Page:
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Letter to federal ministers re: repeal of Bill S-7

We the North
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To: The Honourable John McCallum, Minister of Immigration, Refugees and Citizenship
The Honourable Jody Wilson-Raybould, Minister of Justice and Attorney General of Canada
The Honourable Patty Hadju, Minister of the Status of Women

We request the immediate repeal of Bill S-7: The Zero Tolerance for Barbaric Cultural Practices Act.

We believe that while Bill S-7 purports to protect women from violence, it actually serves as another example of institutional barriers that prevent marginalized communities from reporting violence and having access to the support they need.

First, we believe the Bill to be unnecessary because it reproduces legislation that is already in place– there are existing provisions addressing polygamous unions; and in the case of forced marriage, setting out requirements for parental consent and consent of the court for marriages between the national minimum age and the age of majority. The current Bill is not only extraneous but explicitly targets racialized communities since it criminalizes forced marriage and bars immigrants who allegedly practice polygamy. 

The Bill also perpetuates myths about polygamy and forced marriage. For instance, the Bill mischaracterizes the issue of “free and enlightened” consent to marriage as necessary to protect women and girls from “cultural” violence in specific “immigrant communities.” This perpetuates the erroneous view that immigrant and racialized communities are somehow not “enlightened,” nor “free”, and therefore require the additional protection of the law.  Rather, given that the Bill adds nothing further to existing legislation, we believe the real purpose of the legislation is simply to target racialized and immigrant women, their families and communities.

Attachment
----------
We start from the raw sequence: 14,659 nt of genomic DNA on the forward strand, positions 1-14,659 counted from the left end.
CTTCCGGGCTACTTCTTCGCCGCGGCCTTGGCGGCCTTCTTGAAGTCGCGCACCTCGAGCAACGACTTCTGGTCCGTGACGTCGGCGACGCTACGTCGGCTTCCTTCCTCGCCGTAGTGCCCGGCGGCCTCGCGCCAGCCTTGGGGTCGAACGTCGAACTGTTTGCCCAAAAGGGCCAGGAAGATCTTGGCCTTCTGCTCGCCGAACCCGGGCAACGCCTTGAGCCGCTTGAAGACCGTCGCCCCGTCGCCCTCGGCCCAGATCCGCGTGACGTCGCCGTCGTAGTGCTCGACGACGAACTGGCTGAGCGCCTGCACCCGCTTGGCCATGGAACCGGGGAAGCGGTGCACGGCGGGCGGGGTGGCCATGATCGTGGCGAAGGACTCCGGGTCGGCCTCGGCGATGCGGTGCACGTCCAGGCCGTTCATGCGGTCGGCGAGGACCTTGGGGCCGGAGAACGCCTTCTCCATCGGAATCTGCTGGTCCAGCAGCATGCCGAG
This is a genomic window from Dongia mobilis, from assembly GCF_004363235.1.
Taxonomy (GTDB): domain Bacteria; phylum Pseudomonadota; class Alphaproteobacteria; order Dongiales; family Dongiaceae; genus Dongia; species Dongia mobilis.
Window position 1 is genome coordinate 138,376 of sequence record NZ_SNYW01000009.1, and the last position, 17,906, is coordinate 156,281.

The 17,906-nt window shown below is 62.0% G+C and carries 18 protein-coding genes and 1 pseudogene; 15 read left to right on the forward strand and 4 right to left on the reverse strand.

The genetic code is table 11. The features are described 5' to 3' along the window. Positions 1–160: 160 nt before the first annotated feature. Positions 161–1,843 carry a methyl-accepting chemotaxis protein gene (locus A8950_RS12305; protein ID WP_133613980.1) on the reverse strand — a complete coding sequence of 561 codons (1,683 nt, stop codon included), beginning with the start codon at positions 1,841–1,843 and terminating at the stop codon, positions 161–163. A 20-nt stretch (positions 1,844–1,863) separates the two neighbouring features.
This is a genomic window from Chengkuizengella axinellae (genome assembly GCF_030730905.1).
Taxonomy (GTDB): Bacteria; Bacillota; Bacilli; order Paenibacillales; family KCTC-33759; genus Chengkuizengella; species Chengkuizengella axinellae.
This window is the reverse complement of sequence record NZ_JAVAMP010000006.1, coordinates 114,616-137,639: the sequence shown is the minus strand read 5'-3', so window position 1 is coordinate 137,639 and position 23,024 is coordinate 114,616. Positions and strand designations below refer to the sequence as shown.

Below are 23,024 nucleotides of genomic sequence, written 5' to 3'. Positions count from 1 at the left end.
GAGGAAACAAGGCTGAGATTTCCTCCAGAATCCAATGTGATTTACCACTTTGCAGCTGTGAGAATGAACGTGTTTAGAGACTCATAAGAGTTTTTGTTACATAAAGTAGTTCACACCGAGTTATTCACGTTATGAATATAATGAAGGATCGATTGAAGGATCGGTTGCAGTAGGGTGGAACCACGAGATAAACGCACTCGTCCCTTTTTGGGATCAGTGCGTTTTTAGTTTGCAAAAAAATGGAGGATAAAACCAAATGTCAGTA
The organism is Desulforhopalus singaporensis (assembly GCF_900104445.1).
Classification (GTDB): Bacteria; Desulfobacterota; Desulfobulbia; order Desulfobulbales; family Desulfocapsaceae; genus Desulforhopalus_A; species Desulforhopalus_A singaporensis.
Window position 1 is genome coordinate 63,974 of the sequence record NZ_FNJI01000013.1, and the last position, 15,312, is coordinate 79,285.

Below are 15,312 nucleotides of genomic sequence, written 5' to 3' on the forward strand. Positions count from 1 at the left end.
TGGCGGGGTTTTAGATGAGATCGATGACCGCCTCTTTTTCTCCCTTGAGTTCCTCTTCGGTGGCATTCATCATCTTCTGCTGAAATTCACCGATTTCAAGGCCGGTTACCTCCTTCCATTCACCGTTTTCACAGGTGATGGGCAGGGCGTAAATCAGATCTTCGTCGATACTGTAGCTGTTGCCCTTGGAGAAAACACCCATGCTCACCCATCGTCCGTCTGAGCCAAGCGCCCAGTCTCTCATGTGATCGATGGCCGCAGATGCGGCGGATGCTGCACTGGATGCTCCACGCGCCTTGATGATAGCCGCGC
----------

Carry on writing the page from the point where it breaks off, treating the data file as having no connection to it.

Further, the current legislative framework contains very little protection or assistance for women or children who are the survivors of abuse. In fact, changes to the Criminal Code in particular would likely harm women and their families and communities. Forced Marriage survivors have repeatedly indicated that they would be hesitant to seek assistance if this would result in criminal and subsequent immigration consequences for the family members upon which they depend. The changes regarding peace bonds and marriage ceremonies clearly puts the onus on survivors to come forward to the justice system to get protection, which will only further expose women to gender-based violence.

We believe the government’s focus on criminalization forced marriage, among other problematic aspects of this Bill, is deeply misplaced. Rather, we call for the repeal of the Bill and supporting survivors of violence through strengthened education, housing, employment and healthcare supports.